Stelazine is a prescription medicine that is licensed for the treatment of schizophrenia and anxiety. It is believed to work by blocking or lessening the effects of dopamine in the brain, which can become elevated in people with these conditions. The medication comes in tablet form, and is taken one to three times a day. Side effects of Stelazine can include drowsiness, dizziness, and blurred vision.
What Is Stelazine?
Stelazine® (trifluoperazine hydrochloride) is a prescription medicine that has been licensed to treat the following conditions:
Stelazine was originally manufactured by GlaxoSmithKline. Although brand-name Stelazine is no longer manufactured, a generic version is still available. It is made by several different companies.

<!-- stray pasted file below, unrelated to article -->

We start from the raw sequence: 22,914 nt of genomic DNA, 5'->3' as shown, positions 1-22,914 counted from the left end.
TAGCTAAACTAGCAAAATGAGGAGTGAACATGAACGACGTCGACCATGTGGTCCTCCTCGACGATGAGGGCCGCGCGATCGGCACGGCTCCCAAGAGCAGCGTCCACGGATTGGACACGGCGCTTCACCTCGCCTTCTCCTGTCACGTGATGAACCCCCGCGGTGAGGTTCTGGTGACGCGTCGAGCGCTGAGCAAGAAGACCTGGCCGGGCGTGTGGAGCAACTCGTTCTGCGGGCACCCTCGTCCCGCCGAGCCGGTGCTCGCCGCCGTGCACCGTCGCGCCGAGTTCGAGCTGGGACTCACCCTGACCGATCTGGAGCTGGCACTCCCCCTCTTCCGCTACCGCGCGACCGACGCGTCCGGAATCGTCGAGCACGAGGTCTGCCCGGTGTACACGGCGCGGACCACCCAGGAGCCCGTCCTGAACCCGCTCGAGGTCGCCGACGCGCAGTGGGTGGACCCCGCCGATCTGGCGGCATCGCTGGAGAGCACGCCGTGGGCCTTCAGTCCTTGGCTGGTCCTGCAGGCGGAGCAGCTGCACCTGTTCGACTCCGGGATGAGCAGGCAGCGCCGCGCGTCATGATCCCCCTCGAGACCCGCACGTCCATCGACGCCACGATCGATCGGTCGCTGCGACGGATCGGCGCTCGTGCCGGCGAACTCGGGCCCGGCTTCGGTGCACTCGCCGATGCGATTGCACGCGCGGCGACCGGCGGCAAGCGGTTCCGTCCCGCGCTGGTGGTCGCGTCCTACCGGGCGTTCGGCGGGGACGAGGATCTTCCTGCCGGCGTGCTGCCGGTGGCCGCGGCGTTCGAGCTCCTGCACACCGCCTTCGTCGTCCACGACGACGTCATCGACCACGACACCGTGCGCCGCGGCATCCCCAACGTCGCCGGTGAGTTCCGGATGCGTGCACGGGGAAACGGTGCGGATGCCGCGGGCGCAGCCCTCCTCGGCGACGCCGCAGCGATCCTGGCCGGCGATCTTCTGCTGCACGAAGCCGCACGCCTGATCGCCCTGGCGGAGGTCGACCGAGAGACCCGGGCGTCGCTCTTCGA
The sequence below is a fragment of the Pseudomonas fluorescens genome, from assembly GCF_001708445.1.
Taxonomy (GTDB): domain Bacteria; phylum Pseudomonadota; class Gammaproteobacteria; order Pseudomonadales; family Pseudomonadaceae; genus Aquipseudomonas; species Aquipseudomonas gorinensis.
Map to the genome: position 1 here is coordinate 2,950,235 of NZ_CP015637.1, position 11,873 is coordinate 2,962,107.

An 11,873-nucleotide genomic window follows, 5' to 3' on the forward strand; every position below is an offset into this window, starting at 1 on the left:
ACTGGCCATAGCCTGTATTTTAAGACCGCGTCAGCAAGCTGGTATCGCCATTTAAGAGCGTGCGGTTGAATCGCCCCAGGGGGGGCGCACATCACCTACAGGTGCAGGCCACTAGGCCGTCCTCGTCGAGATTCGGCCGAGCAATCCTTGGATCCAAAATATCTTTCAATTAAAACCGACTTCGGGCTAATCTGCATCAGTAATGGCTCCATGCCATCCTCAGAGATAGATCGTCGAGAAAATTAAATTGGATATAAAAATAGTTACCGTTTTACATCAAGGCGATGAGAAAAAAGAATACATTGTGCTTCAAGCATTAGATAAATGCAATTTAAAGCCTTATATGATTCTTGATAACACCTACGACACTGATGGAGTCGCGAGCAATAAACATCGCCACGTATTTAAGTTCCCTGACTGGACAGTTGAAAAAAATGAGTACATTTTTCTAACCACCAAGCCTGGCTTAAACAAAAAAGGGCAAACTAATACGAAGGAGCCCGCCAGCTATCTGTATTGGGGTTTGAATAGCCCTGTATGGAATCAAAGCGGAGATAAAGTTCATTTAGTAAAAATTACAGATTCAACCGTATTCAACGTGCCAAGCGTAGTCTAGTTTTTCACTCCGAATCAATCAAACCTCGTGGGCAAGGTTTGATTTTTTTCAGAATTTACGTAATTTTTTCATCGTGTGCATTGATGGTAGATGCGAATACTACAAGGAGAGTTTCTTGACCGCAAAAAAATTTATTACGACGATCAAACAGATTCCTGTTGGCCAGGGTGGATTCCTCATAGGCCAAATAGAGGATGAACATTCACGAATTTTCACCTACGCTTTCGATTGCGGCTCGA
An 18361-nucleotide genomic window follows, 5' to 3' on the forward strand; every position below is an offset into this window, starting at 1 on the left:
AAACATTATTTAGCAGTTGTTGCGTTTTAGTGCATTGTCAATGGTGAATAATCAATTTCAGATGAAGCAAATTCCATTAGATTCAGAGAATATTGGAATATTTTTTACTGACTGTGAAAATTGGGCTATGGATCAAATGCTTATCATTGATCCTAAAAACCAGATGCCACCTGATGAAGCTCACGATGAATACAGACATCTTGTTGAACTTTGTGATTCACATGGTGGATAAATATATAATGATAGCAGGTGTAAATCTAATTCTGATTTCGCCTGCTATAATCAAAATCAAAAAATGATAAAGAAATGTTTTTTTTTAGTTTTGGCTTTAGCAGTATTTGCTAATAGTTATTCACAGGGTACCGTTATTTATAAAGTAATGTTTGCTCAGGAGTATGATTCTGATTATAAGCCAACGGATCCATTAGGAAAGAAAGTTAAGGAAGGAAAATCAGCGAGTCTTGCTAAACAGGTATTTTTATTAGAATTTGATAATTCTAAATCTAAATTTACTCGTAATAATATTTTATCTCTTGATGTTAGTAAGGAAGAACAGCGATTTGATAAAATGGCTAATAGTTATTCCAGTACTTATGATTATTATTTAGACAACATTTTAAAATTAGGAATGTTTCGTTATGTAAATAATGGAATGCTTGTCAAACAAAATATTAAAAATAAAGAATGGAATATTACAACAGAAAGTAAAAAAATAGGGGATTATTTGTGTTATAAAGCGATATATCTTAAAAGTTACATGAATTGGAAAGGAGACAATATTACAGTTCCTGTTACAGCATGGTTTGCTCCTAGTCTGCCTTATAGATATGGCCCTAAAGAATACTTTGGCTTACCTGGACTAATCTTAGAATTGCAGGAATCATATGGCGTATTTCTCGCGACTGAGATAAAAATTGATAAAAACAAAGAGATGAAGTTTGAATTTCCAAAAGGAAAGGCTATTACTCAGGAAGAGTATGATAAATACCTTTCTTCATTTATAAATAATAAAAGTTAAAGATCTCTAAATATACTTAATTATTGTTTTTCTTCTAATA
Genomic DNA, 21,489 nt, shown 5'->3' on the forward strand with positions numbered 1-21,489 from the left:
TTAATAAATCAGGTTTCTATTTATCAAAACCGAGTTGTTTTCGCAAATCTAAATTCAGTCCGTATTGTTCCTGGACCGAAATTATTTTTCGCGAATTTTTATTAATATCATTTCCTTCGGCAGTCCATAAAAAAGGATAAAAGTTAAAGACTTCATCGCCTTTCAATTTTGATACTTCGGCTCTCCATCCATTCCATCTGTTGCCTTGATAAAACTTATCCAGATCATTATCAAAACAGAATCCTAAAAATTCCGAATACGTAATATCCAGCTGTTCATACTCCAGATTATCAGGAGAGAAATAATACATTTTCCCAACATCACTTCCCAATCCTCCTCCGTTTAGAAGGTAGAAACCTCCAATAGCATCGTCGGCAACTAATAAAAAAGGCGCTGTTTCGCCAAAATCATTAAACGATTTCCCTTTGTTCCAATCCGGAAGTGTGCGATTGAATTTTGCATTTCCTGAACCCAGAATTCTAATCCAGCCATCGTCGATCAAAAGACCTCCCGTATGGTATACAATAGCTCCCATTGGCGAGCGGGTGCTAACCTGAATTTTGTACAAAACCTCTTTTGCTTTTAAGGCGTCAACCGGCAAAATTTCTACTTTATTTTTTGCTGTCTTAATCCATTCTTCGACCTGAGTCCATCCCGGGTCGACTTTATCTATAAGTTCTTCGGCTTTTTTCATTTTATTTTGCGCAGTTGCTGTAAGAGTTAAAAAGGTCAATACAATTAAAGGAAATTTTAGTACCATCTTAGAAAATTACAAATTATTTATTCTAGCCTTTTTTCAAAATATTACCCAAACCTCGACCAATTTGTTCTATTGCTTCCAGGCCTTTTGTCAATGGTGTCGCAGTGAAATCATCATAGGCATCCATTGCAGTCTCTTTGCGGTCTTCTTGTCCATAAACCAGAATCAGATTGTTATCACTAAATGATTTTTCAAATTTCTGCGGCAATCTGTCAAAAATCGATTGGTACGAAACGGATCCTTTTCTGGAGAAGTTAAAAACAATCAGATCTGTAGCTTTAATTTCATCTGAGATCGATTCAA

How Does It Work?
Stelazine belongs to a group of medications called phenothiazines. When used to treat schizophrenia, it is known as a typical (or first-generation) antipsychotic medication. It is not entirely known how Stelazine works. However, it is known that the drug blocks or lessens the effects of dopamine, a chemical in the brain. Dopamine may be elevated in people with schizophrenia or anxiety. This medication is not a cure for schizophrenia or anxiety, however. It only helps to control symptoms (see Symptoms of Schizophrenia or Anxiety Symptoms).
Food and Drug Administration, Center for Drug Evaluation and Research. Electronic orange book: Approved drug products with therapeutic equivalence evaluations. FDA Web site. Available at: http://www.fda.gov/cder/ob/. Accessed May 25, 2007.
Briggs GG, Freeman RK, Yaffe SJ. Drugs in Pregnancy and Lactation. 7th ed. Philadelphia (PA): Lippincott Williams & Wilkins;2005.
National Library of Medicine (US). Drugs and Lactation Database (LactMED). NLM Web site. Available at: http://toxnet.nlm.nih.gov/cgi-bin/sis/htmlgen?LACT. Accessed May 25, 2007.
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